Learning Curves

April 2010



An Independent Evaluation of ADB Support for

Public-Private Partnerships in Infrastructure Development
Although ADB supported a number of successful PPP transactions, this has not substantially increased the level of PPP activity overall in the region for a number of reasons including unaddressed deficiencies in countries’ overall investment environment, lack of institutional capacity, and the long time frame required for implementing underlying infrastructure and public sector reforms. ADB assistance was most effective when it was focused, was part of a long‐term engagement, and integrated with sector reform initiatives that were supported by all relevant stakeholders.


ublic‐private partnerships (PPPs) have been gaining recognition in many developing member countries as an important means of mobilizing private sector capital and expertise for infrastructure investments and service provision. The special evaluation study assesses the support provided by the Asian Development Bank (ADB) for the development of the basic regulatory, policy, and institutional frameworks for PPPs, as well as advisory services and financial support for PPP transactions in the power, transport and water sectors. The study uses a broad definition of PPPs ranging from service contracts to build-operate-transfer (BOT) transactions—essentially all modalities that assume some form of risk sharing between public and private entities with the aim of delivering a public service. ADB support for PPPs in infrastructure development was rated successful overall. Nevertheless, there are areas for improvement in both, public sector and private sector operations, as implied by lower performance ratings for PPPrelated assistance in infrastructure sectors outside power and roads, technical assistance for the preparation of specific PPP projects, and earlier PPP project development facilities and financial Public-private partnerships are an important means intermediation loans that met with little demand of mobilizing private sector capital and expertise for as they did not address impediments to private infrastructure investments and service provision. sector participation in infrastructure. While ADB support for the establishment of initial policy and legal PPP frameworks was generally successful, more efforts are needed to help with their implementation and address remaining weaknesses in the enabling environment. The sustainability and impact of public sector support was reduced by a lack of adequate capacity development support and changes in political commitment to reforms. The strategic positioning of Private Sector Operations Department (PSOD) operations can be further strengthened through better coordination with public sector operations and proactive identification of PPP opportunities in line with overall country partnership strategy objectives. ADB support for PPP has not substantially increased actual PPP transactions in most developing member countries (DMCs) for a number of reasons, such as unaddressed deficiencies in countries’ overall investment environment, lack of institutional capacity, and the long time frame required for implementing underlying infrastructure and public sector reforms. While PSOD projects have performed to a satisfactory level, their impact on the creation of further PPP projects has been limited in DMCs that did not institutionalize demonstrated best practices. ADB assistance was most effective when it was focused, part of a long‐term engagement, and integrated with sector reform initiatives that were supported by all relevant stakeholders. Sustained political will is the ultimate determinant of PPP success.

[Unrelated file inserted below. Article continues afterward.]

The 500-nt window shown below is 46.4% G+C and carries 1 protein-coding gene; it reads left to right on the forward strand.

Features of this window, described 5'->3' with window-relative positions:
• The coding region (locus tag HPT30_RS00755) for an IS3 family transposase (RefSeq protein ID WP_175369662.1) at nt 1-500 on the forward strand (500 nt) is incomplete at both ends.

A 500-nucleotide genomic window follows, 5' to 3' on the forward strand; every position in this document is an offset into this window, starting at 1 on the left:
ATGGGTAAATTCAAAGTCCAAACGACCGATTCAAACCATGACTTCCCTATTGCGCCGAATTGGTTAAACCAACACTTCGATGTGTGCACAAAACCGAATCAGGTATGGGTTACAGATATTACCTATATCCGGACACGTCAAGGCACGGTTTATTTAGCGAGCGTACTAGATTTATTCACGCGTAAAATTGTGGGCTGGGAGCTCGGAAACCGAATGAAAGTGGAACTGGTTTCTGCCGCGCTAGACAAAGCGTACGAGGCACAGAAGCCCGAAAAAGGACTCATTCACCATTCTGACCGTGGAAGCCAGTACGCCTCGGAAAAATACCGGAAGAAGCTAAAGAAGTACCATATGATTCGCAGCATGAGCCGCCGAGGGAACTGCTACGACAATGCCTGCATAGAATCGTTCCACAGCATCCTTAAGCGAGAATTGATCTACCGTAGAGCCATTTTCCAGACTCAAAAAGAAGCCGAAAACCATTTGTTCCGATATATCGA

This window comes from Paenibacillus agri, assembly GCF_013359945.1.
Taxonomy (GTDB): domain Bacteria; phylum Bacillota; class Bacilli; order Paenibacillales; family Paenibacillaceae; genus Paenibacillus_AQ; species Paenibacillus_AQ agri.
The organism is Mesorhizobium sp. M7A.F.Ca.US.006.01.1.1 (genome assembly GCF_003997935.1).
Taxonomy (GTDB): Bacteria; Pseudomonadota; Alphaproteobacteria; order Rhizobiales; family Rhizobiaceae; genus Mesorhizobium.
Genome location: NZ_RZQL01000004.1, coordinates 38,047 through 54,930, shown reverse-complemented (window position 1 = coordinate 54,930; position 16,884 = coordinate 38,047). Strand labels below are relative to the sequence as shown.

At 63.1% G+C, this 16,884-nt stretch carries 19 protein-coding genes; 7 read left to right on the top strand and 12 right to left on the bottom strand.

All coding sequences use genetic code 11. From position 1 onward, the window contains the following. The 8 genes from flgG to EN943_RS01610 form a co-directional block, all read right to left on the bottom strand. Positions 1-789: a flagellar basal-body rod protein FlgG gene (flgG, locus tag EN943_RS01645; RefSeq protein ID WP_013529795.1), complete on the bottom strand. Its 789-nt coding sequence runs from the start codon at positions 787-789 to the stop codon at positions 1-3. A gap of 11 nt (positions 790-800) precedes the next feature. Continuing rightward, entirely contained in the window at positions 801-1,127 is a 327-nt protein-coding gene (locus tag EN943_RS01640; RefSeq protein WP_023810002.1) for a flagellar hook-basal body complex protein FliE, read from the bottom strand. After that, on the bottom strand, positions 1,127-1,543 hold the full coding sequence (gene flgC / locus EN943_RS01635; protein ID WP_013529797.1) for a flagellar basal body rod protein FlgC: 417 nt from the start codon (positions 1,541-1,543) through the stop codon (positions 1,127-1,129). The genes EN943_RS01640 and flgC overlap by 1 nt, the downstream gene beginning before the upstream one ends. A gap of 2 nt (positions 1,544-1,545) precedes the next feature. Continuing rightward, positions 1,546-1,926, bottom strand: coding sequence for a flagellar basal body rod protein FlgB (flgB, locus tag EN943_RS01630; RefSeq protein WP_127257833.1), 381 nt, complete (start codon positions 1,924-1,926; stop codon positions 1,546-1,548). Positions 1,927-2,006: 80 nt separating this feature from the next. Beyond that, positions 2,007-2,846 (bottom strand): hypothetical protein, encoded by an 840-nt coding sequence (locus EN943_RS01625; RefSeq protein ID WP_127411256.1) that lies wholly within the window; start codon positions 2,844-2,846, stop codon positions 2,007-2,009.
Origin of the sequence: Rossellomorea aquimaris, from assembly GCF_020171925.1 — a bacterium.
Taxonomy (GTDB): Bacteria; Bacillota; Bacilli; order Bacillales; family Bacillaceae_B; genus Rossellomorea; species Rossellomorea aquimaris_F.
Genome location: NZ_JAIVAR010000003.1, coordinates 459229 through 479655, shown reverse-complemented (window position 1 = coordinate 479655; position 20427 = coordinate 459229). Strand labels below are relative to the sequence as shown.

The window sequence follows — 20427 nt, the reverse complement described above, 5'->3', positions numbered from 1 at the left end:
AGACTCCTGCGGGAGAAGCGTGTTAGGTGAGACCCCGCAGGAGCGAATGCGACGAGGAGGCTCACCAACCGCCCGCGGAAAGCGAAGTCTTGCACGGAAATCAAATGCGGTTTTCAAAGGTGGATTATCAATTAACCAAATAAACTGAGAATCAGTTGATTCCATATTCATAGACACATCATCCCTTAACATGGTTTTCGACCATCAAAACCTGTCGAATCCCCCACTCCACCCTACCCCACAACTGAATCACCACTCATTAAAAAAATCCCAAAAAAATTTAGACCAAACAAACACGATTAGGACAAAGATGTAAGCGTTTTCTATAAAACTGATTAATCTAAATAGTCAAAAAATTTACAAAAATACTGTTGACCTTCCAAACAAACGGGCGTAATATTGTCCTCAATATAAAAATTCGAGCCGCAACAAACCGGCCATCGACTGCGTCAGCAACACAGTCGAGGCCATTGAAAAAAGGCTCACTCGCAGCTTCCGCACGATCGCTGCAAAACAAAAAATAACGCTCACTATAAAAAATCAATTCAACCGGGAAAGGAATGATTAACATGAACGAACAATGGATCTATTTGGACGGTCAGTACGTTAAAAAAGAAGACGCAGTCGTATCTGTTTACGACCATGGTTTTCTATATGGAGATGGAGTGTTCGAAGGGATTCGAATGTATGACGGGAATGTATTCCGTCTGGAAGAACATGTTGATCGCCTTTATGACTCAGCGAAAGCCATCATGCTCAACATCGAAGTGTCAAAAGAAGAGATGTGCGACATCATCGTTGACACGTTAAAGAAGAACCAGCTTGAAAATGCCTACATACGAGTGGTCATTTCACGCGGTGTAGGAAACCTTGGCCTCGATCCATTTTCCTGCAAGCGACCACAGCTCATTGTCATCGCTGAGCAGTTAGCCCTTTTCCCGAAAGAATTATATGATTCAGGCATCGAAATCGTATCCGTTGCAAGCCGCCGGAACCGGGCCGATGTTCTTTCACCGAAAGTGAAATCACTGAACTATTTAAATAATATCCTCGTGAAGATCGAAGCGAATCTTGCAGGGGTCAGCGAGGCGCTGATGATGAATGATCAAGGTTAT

Key Findings

Team Leader: Henrike Feig Email: evaluation@adb.org Contact Us Independent Evaluation Department Asian Development Bank 6 ADB Avenue, Mandaluyong City 1550 Metro Manila, Philippines Tel +63 2 632 4100 Fax +63 2 636 2161 Email: evaluation@adb.org www.adb.org/evaluation

Learning Curves is a handy, two-page quick reference designed to feed findings and recommendations from evaluations to a broader range of clients.

Initially promoted standard build‐operate‐transfer modalities have proved useful in mobilizing additional investment funds for power generation and bulk water supply schemes, but have not helped address underlying sector issues affecting demand for their output. Some infrastructure sectors have been more conducive to private sector participation and PPP than others. The power sector has received significantly more private investment than the transport or water sectors, which is reflected in the sector composition of ADB’s PPP assistance. This is due to a range of reasons, including better potential for cost‐recovery, higher political commitment due to the sector’s importance for economic growth, lower levels of stakeholder resistance to private sector participation, greater institutional capacity, more progress with sector unbundling and utility restructuring, the centralized nature of decision‐making and funding, and the availability of established PPP procurement modalities. Nevertheless, this does not mean that PPP in other sectors is without prospects. With appropriate modalities, support for capacity development, and political commitment to sector reforms, PPPs have proven to be feasible in other sectors as well.